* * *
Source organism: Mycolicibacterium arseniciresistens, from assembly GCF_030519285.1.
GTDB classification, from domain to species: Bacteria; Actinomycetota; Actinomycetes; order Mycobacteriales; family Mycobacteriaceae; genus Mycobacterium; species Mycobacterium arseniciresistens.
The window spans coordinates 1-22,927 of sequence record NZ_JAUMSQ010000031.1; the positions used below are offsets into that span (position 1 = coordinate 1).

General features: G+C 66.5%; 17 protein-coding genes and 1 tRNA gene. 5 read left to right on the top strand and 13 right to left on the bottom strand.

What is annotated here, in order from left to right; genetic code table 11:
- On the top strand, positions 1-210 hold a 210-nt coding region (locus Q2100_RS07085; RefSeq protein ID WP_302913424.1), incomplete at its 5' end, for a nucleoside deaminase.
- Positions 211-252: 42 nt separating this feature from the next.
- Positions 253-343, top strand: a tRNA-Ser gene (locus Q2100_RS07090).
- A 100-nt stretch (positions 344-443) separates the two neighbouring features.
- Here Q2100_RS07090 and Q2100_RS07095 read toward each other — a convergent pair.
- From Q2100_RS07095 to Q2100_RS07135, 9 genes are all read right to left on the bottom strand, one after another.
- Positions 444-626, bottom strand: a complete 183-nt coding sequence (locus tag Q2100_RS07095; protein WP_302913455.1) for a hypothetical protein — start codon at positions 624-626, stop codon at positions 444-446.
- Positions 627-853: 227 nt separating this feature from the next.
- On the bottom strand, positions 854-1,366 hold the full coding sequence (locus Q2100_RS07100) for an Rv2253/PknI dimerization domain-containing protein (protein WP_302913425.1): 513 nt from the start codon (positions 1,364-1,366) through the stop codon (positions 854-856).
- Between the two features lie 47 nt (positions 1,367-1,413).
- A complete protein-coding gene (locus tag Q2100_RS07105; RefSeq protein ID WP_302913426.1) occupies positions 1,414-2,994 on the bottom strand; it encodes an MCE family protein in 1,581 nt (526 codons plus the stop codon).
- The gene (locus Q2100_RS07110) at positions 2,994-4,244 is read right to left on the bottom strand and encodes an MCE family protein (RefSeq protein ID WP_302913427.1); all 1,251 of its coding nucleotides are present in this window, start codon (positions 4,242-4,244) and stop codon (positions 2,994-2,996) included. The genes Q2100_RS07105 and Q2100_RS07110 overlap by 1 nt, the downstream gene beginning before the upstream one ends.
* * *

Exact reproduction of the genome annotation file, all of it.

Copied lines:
Source organism: Mycolicibacterium arseniciresistens, from assembly GCF_030519285.1.
GTDB classification, from domain to species: Bacteria; Actinomycetota; Actinomycetes; order Mycobacteriales; family Mycobacteriaceae; genus Mycobacterium; species Mycobacterium arseniciresistens.
The window spans coordinates 1-22,927 of sequence record NZ_JAUMSQ010000031.1; the positions used below are offsets into that span (position 1 = coordinate 1).

General features: G+C 66.5%; 17 protein-coding genes and 1 tRNA gene. 5 read left to right on the top strand and 13 right to left on the bottom strand.

What is annotated here, in order from left to right; genetic code table 11:
- On the top strand, positions 1-210 hold a 210-nt coding region (locus Q2100_RS07085; RefSeq protein ID WP_302913424.1), incomplete at its 5' end, for a nucleoside deaminase.
- Positions 211-252: 42 nt separating this feature from the next.
- Positions 253-343, top strand: a tRNA-Ser gene (locus Q2100_RS07090).
- A 100-nt stretch (positions 344-443) separates the two neighbouring features.
- Here Q2100_RS07090 and Q2100_RS07095 read toward each other — a convergent pair.
- From Q2100_RS07095 to Q2100_RS07135, 9 genes are all read right to left on the bottom strand, one after another.
- Positions 444-626, bottom strand: a complete 183-nt coding sequence (locus tag Q2100_RS07095; protein WP_302913455.1) for a hypothetical protein — start codon at positions 624-626, stop codon at positions 444-446.
- Positions 627-853: 227 nt separating this feature from the next.
- On the bottom strand, positions 854-1,366 hold the full coding sequence (locus Q2100_RS07100) for an Rv2253/PknI dimerization domain-containing protein (protein WP_302913425.1): 513 nt from the start codon (positions 1,364-1,366) through the stop codon (positions 854-856).
- Between the two features lie 47 nt (positions 1,367-1,413).
- A complete protein-coding gene (locus tag Q2100_RS07105; RefSeq protein ID WP_302913426.1) occupies positions 1,414-2,994 on the bottom strand; it encodes an MCE family protein in 1,581 nt (526 codons plus the stop codon).
- The gene (locus Q2100_RS07110) at positions 2,994-4,244 is read right to left on the bottom strand and encodes an MCE family protein (RefSeq protein ID WP_302913427.1); all 1,251 of its coding nucleotides are present in this window, start codon (positions 4,242-4,244) and stop codon (positions 2,994-2,996) included. The genes Q2100_RS07105 and Q2100_RS07110 overlap by 1 nt, the downstream gene beginning before the upstream one ends.